CARRABASSETT VALLEY, Maine — Authorities narrowed the search area Monday for a Tennessee hiker who disappeared from the Appalachian Trail, focusing on a rugged 14-mile section of the trail in the Carrabassett Valley region of western Maine.
Maine wardens believe the area of highest probability of finding Geraldine Largay, 66, of Brentwood, Tenn., is even smaller — a nine-mile section of the trail between Lone Mountain and a dirt road west of Sugarloaf Mountain.
The terrain with thick brush, side paths and steep drops is challenging for searchers, said Cpl. John MacDonald of the Maine Warden Service.
"There are some treacherous, hazardous rock slides and substantial ones with several hundred feet of elevation change in a short stretch," he said. "We're trying to include all of those possibilities. Maybe she went over a slide and injured herself, or maybe she is OK and is up and walking on a trail."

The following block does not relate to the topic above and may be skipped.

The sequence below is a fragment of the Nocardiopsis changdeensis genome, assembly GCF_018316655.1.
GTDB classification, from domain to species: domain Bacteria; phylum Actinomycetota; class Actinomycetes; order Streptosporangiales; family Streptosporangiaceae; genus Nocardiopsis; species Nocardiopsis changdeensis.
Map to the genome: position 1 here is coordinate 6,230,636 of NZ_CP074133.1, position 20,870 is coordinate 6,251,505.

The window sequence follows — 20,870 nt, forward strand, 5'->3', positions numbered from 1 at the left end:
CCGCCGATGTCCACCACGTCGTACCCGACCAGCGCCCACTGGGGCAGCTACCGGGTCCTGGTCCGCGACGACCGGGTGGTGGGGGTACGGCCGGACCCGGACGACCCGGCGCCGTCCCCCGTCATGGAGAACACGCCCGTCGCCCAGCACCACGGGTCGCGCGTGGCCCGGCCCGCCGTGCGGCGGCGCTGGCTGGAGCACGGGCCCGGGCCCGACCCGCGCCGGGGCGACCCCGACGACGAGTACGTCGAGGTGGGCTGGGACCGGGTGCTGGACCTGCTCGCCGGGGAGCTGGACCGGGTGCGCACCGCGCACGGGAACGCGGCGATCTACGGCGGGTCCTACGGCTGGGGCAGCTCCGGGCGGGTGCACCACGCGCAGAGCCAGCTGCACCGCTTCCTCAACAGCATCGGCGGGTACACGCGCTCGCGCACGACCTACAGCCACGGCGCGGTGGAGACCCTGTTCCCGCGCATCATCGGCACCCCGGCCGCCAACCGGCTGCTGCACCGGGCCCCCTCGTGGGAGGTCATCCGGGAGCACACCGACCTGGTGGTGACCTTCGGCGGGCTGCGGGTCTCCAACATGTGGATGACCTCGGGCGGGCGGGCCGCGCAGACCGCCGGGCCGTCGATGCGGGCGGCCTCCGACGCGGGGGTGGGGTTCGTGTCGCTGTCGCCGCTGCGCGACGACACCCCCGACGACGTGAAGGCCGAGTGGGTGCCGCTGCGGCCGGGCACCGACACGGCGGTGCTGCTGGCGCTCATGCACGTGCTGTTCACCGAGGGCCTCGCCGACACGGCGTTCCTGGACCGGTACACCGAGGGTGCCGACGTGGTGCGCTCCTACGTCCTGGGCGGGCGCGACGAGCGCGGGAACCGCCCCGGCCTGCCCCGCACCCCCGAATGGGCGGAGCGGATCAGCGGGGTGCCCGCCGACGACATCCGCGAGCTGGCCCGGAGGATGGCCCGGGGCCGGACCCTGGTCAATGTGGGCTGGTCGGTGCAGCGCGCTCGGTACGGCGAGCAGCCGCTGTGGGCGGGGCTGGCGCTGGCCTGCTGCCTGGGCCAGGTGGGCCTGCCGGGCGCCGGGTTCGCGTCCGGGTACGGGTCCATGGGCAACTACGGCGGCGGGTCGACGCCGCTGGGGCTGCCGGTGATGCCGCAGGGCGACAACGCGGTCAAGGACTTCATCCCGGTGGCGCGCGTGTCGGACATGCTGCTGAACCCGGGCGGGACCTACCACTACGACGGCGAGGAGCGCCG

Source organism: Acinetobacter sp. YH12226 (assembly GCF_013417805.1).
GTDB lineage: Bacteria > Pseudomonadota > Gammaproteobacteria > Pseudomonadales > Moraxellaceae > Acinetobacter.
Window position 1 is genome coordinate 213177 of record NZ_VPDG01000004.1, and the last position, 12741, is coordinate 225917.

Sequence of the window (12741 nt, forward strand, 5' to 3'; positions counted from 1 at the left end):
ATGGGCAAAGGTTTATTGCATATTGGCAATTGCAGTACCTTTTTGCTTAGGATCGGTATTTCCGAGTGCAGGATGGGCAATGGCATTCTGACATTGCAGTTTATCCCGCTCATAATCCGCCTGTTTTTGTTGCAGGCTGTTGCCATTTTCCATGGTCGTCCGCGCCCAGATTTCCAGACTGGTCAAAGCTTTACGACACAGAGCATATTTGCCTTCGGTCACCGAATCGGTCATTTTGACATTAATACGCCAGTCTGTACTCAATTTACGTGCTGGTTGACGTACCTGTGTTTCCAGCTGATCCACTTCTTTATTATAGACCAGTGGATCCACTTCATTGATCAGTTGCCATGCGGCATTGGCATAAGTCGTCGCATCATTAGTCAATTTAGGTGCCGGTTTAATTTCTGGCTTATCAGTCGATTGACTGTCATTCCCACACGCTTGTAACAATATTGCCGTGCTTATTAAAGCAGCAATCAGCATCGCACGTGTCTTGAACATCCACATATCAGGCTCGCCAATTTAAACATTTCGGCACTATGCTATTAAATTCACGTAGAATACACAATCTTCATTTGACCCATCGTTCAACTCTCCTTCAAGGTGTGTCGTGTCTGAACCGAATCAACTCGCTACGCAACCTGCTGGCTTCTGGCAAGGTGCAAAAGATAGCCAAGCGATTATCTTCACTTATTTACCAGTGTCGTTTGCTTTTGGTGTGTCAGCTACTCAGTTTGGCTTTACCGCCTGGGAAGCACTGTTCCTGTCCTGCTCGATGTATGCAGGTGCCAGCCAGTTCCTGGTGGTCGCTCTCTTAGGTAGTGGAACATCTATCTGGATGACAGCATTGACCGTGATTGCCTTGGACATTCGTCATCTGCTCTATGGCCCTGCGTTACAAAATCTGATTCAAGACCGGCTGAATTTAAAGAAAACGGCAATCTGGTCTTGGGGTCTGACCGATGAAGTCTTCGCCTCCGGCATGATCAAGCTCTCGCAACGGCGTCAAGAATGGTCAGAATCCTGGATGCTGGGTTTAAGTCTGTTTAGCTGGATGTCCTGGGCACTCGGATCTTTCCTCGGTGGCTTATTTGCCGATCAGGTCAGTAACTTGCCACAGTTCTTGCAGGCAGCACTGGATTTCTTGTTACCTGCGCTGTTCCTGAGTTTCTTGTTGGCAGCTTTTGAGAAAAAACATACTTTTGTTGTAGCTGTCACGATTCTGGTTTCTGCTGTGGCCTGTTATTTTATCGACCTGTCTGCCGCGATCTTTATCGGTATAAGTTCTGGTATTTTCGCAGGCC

Worries have grown with the passage of time.
Largay contacted her husband July 21 from the top of Saddleback Mountain but failed to meet up with him the following day as planned, MacDonald said. There was one report, unconfirmed, that she'd spent Monday night in a lean-to.
More than 100 searchers looked for Largay on Saturday, and dozens of people continued searching Sunday. Monday's search crews include game wardens, Mahoosuc Search and Rescue, U.S. Border Patrol and the Maine Forest Service.
There's also a steady stream of hikers who're being alerted to keep their eyes out for Largay as they continue their treks on the Appalachian Trail.
Largay started her hike in April at Harpers Ferry, W.Va., with a destination of Mount Katahdin in Maine, the trail's northern terminus.